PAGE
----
• Front-End Development. Both languages can be used in aspects of front-end development. JavaScript can be embedded directly into HTML, implemented as a framework or library; Java can be used as a Java applet.
  • Back-End Development. Both languages can be used on the server-side. Java has long been used to power back-end technologies like Apache, JBoss, and WebSphere. Node.js has become a launch pad for JavaScript-powered servers.

Java vs. JavaScript: Major differences

It’s important to remember that Java and JavaScript were developed to serve entirely different purposes. Java was designed as a general purpose programming language for building standalone applications, whereas JavaScript is a scripting language built specifically to interface with web technologies, namely HTML.

When Java was released by Sun in 1991, it was initially being used to program consumer electronics like VCRs. JavaScript was introduced to be used with Java as a client-side scripting language that could run in the browser without having to be compiled. Let’s take a closer look at some of the major differences between these two languages.

  • Compiled vs. Interpreted. Java is considered a compiled programming language. JavaScript is considered an interpreted scripting language. The difference is in the implementation: Java is compiled into bytecode and runs on a virtual machine, whereas JavaScript can be interpreted directly by a browser in the syntax it is written (although it is usually minified in practice). With the advent of JIT compiling, JavaScript can also be compiled into optimized bytecode.
  • Static vs Dynamic Type Checking. Java uses static type checking, where the type of a variable is checked at compile-time. The programmer must specify the type (integer, double, string, etc.) of any variable they create. JavaScript, like most scripting languages, uses dynamic typing, where type safety is verified at runtime. It is not required for a programmer to specify the type of any variable they create. There are many pros and cons for these two paradigms, but the primary advantage of static type checking is that type errors are caught early in development, and because the compiler knows exactly what data types are being used, code typically executes faster or uses less memory. The primary advantage of dynamic type checking is programmer productivity—you are free to assign types at your leisure.
  • Concurrency. The ability to handle the execution of several instruction sequences at the same time is handled very differently between Java and JavaScript. Java makes use of multiple threads to perform tasks in parallel. JavaScript, particularly as it exists as Node.js in server-side applications, handles concurrency on one main thread of execution via a queue system called the event loop, and a forking system called Node Clustering. For most use-cases, both methods work just fine, but Java is generally faster because thread to thread memory sharing is much faster than interprocess communication (IPC).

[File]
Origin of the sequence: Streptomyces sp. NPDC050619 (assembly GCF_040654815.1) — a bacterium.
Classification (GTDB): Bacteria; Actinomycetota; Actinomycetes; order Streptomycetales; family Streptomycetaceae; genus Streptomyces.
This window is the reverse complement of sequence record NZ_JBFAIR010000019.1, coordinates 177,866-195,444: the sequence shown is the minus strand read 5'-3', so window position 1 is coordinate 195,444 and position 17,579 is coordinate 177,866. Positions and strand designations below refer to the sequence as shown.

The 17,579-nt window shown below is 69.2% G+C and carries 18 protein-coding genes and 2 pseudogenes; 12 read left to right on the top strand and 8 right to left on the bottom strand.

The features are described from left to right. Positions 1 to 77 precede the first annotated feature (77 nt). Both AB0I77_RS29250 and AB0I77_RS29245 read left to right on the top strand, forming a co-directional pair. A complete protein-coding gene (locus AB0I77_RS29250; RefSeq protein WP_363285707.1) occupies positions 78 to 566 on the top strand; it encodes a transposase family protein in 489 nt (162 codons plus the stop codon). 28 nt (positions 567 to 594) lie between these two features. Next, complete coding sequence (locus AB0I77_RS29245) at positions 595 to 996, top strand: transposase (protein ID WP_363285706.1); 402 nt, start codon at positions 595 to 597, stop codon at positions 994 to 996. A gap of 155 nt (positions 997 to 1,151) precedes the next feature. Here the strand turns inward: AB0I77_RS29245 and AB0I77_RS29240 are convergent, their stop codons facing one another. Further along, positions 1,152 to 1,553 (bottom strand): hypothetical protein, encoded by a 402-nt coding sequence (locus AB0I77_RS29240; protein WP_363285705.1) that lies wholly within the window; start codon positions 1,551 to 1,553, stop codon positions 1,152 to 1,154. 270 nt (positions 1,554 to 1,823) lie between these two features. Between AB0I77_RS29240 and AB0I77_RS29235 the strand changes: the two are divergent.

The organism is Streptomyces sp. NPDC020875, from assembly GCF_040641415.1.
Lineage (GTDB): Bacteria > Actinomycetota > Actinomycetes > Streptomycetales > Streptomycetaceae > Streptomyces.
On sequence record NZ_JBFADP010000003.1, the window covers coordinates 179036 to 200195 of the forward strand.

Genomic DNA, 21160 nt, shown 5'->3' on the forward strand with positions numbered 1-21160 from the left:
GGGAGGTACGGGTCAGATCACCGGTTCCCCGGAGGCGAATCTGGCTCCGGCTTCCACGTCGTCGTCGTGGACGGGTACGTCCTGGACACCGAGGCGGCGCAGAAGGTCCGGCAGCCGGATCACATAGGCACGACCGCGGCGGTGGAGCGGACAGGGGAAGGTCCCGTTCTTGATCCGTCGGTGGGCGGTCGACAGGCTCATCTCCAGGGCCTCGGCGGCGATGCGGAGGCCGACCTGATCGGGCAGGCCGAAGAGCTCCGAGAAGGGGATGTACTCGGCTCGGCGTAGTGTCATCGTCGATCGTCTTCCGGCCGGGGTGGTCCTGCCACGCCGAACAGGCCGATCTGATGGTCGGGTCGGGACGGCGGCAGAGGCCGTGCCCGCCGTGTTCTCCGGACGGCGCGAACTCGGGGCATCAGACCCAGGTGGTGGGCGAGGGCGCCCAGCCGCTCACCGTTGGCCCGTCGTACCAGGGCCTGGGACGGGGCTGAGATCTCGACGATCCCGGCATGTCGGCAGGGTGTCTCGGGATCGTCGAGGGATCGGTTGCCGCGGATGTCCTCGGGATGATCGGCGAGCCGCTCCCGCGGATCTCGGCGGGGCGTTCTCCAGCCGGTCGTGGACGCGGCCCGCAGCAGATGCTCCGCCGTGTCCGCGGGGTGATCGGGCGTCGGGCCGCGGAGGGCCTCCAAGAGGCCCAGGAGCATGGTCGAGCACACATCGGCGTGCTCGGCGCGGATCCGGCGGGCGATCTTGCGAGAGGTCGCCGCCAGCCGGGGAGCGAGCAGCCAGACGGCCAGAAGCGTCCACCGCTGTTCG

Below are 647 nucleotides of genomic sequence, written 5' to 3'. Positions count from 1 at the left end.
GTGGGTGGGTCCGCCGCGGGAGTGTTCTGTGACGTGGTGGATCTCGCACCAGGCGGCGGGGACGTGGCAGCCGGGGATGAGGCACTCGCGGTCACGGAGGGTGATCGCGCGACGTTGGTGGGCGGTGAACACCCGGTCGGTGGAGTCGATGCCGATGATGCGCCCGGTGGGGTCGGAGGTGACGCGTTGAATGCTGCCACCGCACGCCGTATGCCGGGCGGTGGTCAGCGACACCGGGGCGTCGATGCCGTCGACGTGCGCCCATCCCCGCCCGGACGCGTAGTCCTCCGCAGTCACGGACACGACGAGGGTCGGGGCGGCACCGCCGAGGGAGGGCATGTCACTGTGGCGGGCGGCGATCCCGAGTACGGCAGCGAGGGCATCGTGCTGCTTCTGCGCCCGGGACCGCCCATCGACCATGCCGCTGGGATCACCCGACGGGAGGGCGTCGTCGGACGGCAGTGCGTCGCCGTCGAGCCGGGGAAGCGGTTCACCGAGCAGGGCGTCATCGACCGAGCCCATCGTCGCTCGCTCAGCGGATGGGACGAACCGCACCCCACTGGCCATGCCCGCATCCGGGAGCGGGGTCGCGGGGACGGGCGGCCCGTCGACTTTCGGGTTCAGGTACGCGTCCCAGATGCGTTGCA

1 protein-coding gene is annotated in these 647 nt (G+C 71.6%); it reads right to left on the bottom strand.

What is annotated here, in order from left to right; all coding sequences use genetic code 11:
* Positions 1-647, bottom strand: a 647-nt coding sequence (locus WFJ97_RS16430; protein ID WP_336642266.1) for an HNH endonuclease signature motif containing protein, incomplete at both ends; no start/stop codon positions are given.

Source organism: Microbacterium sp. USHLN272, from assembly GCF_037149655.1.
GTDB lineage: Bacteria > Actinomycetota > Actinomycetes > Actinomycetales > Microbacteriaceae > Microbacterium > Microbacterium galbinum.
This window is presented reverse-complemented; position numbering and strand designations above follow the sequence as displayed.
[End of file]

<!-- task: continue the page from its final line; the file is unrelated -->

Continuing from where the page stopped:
• Class Based vs Prototype Based. Java follows class based inheritance—a top down, hierarchical, class-based relationship whereby properties are defined in a class and inherited by an instance of that class (one of its members). In JavaScript, inheritance is prototypal—all objects can inherit directly from other objects. Hierarchy is accomplished in JavaScript by assigning an object as a prototype with a constructor function.

Java vs. JavaScript: Security

Java and JavaScript have been around for a long time, giving hackers and security experts alike plenty of opportunities to understand where each language’s vulnerabilities lie.  

Java security vulnerabilities and best practices

Common Java security vulnerabilities include:

  • SQL injection is a vulnerability that occurs when a web application fails to sanitize user input into forms and other UI components. The attacker can submit a SQL query to execute SQL commands on the back end of your web app. To prevent SQL injection, it’s important to sanitize user inputs within your application and avoid using dynamic database queries altogether by sticking to prepared statements or parameterized queries.
  • XML external entities (XEE) are a known vulnerability of Java libraries that parse XML. When a weakly configured XML parser processes malicious XML input containing a reference to an external entity, the attacker is able to modify that external entity to point to any location on the host machine (e.g., stored user data). It’s a common attack vector for denial of service attacks, server-side request forgeries, and port scanners. The best way to prevent XEE injection is to manually limit the capabilities of your XML parsers by disabling DTD processing. In cases where some DTD processing is required, proper configuration, encryption, and constant code scanning, can protect you against XEE.

JavaScript security

Common JavaScript security vulnerabilities include: